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Author Topic: Whirlwind (XJ395) crash, Lyndhurst, 30th April 1956  (Read 625 times)
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John
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« on: December 01, 2013, 12:00:11 PM »

A tragic accident claimed the lives of three people when Whirlwind XJ395 crashed near Lyndhurst on 30th April 1956. The helicopter had been allotted to A & AEE Boscombe Down for performance handling and engineering trials with a view of recommending a release to the service up to a take-off weight of 7,800 lb. In addition to the RAF pilot, Flight Lieutenant Beeching, three observers were carried. XJ395 climbed to 11,300 ft and when descending at about 40 kts, rotor r.p.m. control was lost at 9,000 ft. The Whirlwind banked to port, and the pilot could not regain control - at a low altitude, Flt Lt Beeching ordered the three observers to bale out. He himself managed to get clear of the plunging helicopter but his parachute didn't fully deploy - fortunately for him, he landed in some trees where he was suspended above the ground by the parachute.

The other occupants were not so lucky.. the two male observers, Assistant Experimental Officer J.W. Lowman and Scientific Assistant M. Booth, both died because their parachutes failed to deploy fully in the height available. The female observer, Scientific Assistant Miss M. Warman, had made no attempt to abandon the aircraft and her body was found still strapped in the wreckage.

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Whirlwing XJ395 crash (3).JPG
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Whirlwing XJ395 crash (5).JPG
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John
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« Reply #1 on: December 17, 2013, 16:17:46 PM »

Two aerial views of the cabin wreckage.

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Icare9
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« Reply #2 on: December 17, 2013, 17:04:16 PM »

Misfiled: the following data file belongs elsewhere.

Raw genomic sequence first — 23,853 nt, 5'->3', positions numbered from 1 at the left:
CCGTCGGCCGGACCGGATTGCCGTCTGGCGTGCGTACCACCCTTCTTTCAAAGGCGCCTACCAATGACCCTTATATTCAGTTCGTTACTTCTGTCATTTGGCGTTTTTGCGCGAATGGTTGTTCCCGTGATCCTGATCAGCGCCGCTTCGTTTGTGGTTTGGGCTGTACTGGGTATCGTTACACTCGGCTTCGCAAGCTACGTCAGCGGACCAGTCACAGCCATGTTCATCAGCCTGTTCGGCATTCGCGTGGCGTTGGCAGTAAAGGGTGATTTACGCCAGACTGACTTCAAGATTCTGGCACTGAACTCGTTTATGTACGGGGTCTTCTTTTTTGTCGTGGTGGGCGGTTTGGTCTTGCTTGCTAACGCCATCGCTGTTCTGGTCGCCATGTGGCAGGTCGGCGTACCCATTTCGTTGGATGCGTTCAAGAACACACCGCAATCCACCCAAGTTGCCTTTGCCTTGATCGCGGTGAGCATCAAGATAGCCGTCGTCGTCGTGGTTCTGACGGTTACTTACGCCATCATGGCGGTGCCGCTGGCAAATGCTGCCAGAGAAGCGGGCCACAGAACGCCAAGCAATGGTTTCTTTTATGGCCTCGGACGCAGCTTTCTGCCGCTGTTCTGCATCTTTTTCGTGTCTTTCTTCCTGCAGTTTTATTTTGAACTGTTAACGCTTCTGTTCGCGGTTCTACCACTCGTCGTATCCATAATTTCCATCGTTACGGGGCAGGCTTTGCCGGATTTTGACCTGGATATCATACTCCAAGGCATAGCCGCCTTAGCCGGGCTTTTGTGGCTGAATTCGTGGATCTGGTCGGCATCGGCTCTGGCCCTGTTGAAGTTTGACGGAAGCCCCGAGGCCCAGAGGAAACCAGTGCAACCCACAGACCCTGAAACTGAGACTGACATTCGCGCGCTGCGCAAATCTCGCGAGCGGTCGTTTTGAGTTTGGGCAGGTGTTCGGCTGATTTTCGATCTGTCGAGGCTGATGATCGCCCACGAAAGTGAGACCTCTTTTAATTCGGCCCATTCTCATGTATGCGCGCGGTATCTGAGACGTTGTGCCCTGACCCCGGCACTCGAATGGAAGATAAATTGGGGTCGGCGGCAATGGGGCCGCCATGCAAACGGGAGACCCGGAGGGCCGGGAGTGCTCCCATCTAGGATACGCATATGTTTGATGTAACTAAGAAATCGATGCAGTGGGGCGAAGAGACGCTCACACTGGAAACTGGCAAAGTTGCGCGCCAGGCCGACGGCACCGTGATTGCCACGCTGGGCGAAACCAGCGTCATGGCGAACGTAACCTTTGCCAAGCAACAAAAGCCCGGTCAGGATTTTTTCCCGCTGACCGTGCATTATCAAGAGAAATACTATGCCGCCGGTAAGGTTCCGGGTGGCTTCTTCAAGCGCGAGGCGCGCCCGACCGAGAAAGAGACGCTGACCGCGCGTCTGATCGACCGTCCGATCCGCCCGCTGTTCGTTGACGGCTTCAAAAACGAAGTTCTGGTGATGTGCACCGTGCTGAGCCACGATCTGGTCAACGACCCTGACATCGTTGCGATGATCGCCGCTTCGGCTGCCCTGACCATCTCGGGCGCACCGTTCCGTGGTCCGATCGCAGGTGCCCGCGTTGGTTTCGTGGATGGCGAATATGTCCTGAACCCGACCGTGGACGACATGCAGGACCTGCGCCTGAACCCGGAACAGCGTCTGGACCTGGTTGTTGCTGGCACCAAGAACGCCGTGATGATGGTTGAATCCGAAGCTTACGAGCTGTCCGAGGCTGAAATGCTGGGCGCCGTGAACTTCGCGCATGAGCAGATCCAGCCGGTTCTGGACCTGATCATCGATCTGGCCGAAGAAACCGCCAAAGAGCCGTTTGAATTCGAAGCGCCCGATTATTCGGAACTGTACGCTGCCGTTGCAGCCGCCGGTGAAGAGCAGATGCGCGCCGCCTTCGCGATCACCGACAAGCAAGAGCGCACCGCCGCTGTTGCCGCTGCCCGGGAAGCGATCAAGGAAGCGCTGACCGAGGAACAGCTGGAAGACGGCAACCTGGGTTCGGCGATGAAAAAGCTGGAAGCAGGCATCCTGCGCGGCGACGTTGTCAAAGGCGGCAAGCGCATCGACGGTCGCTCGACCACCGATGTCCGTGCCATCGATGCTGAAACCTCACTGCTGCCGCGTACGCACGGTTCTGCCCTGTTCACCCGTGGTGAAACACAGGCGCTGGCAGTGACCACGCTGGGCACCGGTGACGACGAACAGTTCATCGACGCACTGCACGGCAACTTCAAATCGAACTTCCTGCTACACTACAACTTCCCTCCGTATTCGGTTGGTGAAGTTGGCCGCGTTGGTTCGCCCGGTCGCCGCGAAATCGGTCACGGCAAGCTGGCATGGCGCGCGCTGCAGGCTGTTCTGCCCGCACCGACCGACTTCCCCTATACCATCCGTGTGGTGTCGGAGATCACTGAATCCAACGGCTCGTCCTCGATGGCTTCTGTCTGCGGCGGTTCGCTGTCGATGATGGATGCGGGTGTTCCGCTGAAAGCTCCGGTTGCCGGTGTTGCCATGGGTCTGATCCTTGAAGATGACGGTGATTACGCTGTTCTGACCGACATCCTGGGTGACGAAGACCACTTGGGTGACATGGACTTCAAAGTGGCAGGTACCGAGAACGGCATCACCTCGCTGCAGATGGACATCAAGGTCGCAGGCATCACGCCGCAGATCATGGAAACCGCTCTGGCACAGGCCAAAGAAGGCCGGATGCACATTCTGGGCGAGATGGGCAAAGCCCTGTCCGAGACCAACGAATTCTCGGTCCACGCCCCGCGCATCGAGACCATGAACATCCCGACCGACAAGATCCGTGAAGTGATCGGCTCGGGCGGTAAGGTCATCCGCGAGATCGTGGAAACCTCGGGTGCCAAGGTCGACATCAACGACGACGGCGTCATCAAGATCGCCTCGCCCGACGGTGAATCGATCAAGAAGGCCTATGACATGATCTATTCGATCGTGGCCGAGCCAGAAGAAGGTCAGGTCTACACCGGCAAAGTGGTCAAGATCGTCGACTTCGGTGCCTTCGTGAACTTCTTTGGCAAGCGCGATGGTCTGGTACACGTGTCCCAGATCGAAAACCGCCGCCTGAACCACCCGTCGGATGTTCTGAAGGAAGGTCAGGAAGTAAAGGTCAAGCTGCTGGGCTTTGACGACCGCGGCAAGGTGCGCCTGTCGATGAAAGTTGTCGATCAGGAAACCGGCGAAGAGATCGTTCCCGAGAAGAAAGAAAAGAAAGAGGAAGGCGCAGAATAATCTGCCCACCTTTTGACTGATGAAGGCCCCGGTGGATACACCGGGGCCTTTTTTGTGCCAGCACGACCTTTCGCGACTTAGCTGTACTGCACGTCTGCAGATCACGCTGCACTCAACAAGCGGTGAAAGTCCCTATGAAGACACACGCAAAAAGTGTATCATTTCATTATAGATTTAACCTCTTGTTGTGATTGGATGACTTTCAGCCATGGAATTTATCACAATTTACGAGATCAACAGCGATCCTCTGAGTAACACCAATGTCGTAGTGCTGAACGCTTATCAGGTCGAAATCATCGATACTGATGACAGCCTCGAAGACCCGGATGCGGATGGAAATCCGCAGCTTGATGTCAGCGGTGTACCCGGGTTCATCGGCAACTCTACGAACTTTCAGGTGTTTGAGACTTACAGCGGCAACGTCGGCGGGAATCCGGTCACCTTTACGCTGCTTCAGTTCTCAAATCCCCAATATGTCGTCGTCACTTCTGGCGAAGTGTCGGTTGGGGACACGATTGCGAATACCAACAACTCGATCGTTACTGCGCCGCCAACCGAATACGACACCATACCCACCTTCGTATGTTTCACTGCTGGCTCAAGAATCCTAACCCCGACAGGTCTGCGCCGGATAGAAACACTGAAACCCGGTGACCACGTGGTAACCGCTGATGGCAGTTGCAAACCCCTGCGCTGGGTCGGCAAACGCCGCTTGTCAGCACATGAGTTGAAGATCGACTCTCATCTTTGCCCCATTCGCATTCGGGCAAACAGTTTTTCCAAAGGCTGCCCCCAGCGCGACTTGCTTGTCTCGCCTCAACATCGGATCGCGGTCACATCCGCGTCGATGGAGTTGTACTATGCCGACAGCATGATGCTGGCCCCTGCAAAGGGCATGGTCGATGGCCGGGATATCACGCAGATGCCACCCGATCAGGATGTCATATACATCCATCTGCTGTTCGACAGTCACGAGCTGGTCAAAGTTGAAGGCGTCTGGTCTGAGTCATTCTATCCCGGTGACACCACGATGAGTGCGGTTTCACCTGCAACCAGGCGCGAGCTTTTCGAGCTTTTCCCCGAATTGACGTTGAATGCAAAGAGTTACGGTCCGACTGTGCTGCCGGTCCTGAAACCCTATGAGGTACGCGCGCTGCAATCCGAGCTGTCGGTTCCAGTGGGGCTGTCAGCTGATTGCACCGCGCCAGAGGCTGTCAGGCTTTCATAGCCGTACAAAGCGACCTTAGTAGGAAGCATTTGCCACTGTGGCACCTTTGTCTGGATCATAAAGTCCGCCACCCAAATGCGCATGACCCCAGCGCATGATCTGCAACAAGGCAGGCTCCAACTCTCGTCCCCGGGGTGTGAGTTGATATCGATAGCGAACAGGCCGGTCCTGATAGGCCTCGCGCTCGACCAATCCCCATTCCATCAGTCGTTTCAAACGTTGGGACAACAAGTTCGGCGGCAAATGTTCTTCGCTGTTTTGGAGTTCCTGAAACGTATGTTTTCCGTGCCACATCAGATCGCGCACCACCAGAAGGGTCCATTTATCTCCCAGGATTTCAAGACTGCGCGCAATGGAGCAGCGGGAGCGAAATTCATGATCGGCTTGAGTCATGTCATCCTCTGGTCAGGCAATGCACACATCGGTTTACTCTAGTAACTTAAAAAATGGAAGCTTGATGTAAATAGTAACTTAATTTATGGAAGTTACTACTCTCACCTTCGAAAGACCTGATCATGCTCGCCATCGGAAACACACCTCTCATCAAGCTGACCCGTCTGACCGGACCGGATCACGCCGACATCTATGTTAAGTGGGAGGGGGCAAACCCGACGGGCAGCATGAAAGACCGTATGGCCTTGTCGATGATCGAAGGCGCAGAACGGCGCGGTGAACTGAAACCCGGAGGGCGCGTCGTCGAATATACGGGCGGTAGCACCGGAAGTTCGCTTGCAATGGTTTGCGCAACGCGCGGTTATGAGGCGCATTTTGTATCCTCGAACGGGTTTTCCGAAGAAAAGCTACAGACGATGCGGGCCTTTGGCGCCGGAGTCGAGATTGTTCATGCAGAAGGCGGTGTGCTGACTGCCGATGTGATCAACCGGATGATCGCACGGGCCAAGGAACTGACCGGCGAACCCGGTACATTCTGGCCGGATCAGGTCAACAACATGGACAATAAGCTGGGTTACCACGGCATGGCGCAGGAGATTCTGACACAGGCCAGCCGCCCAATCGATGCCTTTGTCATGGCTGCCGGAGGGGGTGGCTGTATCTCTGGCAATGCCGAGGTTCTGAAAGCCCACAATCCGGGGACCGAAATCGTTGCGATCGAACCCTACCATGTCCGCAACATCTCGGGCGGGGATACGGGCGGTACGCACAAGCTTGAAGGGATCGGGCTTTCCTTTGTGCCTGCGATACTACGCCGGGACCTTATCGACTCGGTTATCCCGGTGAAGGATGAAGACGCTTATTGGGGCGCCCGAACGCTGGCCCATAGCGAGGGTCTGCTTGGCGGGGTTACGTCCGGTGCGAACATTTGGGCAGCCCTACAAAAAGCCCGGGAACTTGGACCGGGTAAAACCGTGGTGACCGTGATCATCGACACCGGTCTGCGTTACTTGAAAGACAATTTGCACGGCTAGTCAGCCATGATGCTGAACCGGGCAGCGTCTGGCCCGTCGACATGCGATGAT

I'd always assumed it a joke for parachutes when in a helicopter.
Unless the pilot has some control over the descent, how do you escape the rotor circle?
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John
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« Reply #3 on: April 03, 2017, 17:06:32 PM »

Wiltshire Times and Trowbridge Advertiser - Saturday 05 May 1956

HELICOPTER PILOT LANDS IN TREE. Wiltshire Woman Killed.
A woman and two men were killed when a Whirlwind helicopter from the Ministry of Supply experimental air station, Boscombe Down, crashed near Lyndhurst on Monday. The pilot baled out and was rescued unhurt from a tree. The woman and two men, passengers in the helicopter, were found dead with their parachutes near them.

A Ministry of Supply spokesman gave the names of the three dead as Miss G. M. Warman, Mr. J. W. Loman and Mr. M. Booth, all Ministry of Supply technicians. Miss Gwenda Margaret Warman (20), the daughter of Major and Mrs. Cyril Warman, of Lower Manor Farm, Bulford, worked as a scientific assistant at Boscombe Down. Previously she was a bank clerk at Amesbury. Mr. Mike Booth was of Southampton, and Mr. John Loman lived at Boscombe Down.

 Flight-Lieutenant Michael Beeching, the pilot of the helicopter, is 28, and lives with his wife at Pitton, near Salisbury. He is the only son of a former Town Clerk of Lymington, Hampshire, Mr F. J. Beeching.
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